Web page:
Writing about mental health - Time to talk day
Mental health problems affect one in four of us, yet people are still afraid to talk about it. #TimetoTalkDay falls on 7th February and it’s a day that encourages everyone to talk about mental health.
Today, Nigel Jay Cooper, author of Beat the Rain and The Pursuit of Ordinary, talks to us about what it’s like to write about mental health:
While there’s sometimes an outcry when an author tackles a subject considered ‘taboo’ in their work, spare a thought for the poor author. It can be hugely challenging for a writer to tackle a some subjects if their story demands it (and our stories do make demands of us – it’s rarely the other way around).
On a personal level, there’s the very real fear readers will think my novels are somehow autobiographical. This can be crippling and I had to learn to switch that part of my brain off. My novels cover subjects ranging from domestic abuse, depression, infidelity, attempted suicide, bulimia, depersonalisation disorder, psychosis induced by drug withdrawal and stalking. I have only experienced of one of these things in real life, maybe two at a push (I’ll let you speculate on which).
Why should writers fear their readers will think they have direct experience of the novels they write? Because of this tried and tested piece of nonsense advice:
Write what you know.
Every writer has heard this a million times. If I’d stuck to what I know, my novels would be from an exclusively male perspective and intensely dull. I lead a gloriously uneventful life, filled with work and childcare and financial worries and picking up my dog’s poo in the park.
I think it’s a mistake to think that because a writer hasn’t experienced something first-hand that they can’t convey truth about it. Writers are by definition; empaths. Their reason to write is to crawl under someone else’s skin, to see how they react when you throw different obstacles at them. They have to embody the soul of another character, even if that’s uncomfortable.
So how can writers free themselves up to write about taboo or uncomfortable subjects? How can they create loathsome characters they can’t abide while making them fully fleshed and real? I do this by pretending I’m the only person in the world who will read my manuscript when I’m writing. If I imagine sending it to my publisher or – heaven forbid – my friends and family, I’m lost. Blocked. I’ll never write a word again.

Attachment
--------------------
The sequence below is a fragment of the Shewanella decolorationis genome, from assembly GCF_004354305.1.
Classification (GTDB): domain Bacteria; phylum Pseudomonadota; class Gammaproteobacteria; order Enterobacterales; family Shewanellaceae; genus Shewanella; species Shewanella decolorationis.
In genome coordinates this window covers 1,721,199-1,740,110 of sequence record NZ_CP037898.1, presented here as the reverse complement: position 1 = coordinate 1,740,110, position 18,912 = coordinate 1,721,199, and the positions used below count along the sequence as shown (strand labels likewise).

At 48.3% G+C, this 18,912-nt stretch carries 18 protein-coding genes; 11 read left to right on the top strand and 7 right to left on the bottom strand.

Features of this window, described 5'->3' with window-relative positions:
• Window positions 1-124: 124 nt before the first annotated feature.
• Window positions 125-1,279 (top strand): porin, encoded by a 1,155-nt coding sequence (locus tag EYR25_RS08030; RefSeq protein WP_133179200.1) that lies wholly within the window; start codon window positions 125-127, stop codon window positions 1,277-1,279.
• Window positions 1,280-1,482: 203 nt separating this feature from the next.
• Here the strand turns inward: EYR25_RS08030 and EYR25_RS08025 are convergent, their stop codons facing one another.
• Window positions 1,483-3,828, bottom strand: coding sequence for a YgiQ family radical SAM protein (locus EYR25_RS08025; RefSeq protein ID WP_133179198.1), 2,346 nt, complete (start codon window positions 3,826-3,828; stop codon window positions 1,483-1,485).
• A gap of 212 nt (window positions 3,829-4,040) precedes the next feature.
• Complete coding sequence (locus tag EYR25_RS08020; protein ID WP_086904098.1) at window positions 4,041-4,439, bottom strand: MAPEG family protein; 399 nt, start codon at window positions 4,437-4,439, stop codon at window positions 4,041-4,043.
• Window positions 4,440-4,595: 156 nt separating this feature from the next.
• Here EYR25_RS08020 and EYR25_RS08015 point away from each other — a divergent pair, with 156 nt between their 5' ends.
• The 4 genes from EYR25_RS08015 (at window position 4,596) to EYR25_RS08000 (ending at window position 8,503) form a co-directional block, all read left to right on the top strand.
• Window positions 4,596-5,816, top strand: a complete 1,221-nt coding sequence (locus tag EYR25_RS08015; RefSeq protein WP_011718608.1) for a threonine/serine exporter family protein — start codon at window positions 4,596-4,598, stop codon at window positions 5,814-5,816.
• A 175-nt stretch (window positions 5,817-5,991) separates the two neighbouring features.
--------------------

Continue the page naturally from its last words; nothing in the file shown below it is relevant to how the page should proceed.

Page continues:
Fiction has a duty to tackle taboo subjects, to throw light on them, understand and demystify them. That’s not to say every novel should throw in something taboo for the sake of it (quite the opposite, in my opinion) but neither should writers shy away from a subject if their story requires it.
Nigel Jay Cooper is a writer and author, born in London, England. He now lives in Brighton (via Nottingham) with his partner, their two children and greying ginger dog. His debut novel Beat the Rain was a Roundfire bestseller and a semi-finalist in the Best Debut Author category of the Goodreads Choice Awards 2016. His second novel The Pursuit of Ordinary, was a finalist for The People's Book Prize for Fiction 2018.
'An author with a truly compelling insight into the human condition.' - Siobhan Kennedy, C4 News.
Nigel previously worked as a writer and editor for Channel 4 Television and co-founded employee comms platform, Qubist. He's a sometime marathon runner and occasional actor and singer. He worries about his weight all the time and his widow’s peaks are getting more pronounced, so baldness is probably beckoning him with its spiteful, spindly fingers.
Check out more about Nigel Jay Cooper on his really grown up website.